7. Taking overall editorial responsibility for this section of the site including its intellectual coverage and direction, updating the ‘issue setting’ pages as appropriate, and ensuring the quality, accuracy and legal acceptability of everything published on it
  8. Producing, at least once a year, an 800-1000 word summary in accessible non-academic language of the content, arguments and main sources of the section and arranging for its translation into the other main programme languages
  9. Maintaining metadata about material posted on or referenced by the site in full compliance with whatever norms may be established by the programme and tagging material according to the criteria established by the programme.
  10. To liaise with the programme and working group co-ordinators to ensure the relevance of the work to the programme and linkages with other parts of it

It is envisaged that, subject to the satisfaction of the relevant working group with its content and development, the site editor will work on the site for at least two years. It is intended to create and support opportunities for the site editor to attend and present the arguments developed on the site at various physical gatherings over that period. It is also likely that at some point the site editor will be invited to consolidate the site material to allow its publication in printed form.

Terms and conditions The successful candidate will be contracted either as a consultant or, where appropriate, through their organisation. They will report to a contact or ‘manager’, nominated by the relevant working group and also follow the guidelines set by the programme’s web master. Their work will be subject to quality assessment by the working group (as well as by the public at large).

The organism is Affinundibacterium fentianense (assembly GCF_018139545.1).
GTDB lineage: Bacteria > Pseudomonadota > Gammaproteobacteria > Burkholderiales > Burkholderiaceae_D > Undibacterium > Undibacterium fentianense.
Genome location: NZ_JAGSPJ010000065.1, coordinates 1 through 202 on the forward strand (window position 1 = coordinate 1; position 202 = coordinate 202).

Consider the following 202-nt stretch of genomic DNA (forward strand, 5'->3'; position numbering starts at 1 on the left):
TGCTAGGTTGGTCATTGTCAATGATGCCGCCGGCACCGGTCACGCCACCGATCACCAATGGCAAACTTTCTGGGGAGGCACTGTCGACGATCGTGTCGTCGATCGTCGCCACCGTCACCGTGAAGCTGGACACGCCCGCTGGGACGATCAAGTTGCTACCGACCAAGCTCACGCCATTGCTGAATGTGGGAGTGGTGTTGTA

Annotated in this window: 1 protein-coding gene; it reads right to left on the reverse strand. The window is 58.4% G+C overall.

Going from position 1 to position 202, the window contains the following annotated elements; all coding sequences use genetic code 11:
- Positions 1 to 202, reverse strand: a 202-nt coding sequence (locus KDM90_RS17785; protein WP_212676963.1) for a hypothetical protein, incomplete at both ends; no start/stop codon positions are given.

An honorarium of €5,000 in the first year will be paid in instalments related to progress, in particular to the publication of a substantial introduction. In subsequent years, the honorarium will be €3,000 for the management and development of the material and on-line interaction.

Any additional work, such as the production of printed versions or attendance at conferences will, where resources allow, be contracted separately and will anyway be subject to further discussion and agreement.

Stages/payments It had been hoped to start this work in 2007. The intention now is to develop it as far as possible in 2008, the earlier the better. The actual publication of output is dependent on the successful resolution of issues concerning the website, metadata and tagging – which should be resolved in the next three months and which, in any case are no barrier to material being produced ready for publication.

The research leader will have a budget over two years of €10,000 with which to commission contributions to the site and to pay for occasional summaries and translation of its content. All agreements to spend such budgets will be communicated to the Programme director and will be paid against invoice upon completion and receipt of the contracted work.

The rest will be paid to the section editor and/or his/her organisation against invoice as follows:

  • Research and writing – upon delivery of satisfactory completed original material for the section. Target date end of September 2008
  • Editorial and development, 2008 budget – half upon establishment of the full structure of the section, including adoption of norms for recording metadata and tagging. Target date end of May 2008, half upon clear evidence of further development of site including the commissioning and publication of material from other sources and the development of links and reference material to relevant external sources. Target date end 2008.

The 2009 budget and schedule for outputs and payment will be reviewed and agreed by the editor, working group and programme co-ordinator later in 2008.

Anyone interested in this should contact Mike Powell at m.powell@pop3.poptel.org.uk by May 1st. Efforts will be made to deal with any requests for clarification which come in the interim but with periods of travel already booked, replies may not be that prompt. --M.powell 16:08, 7 April 2008 (EDT)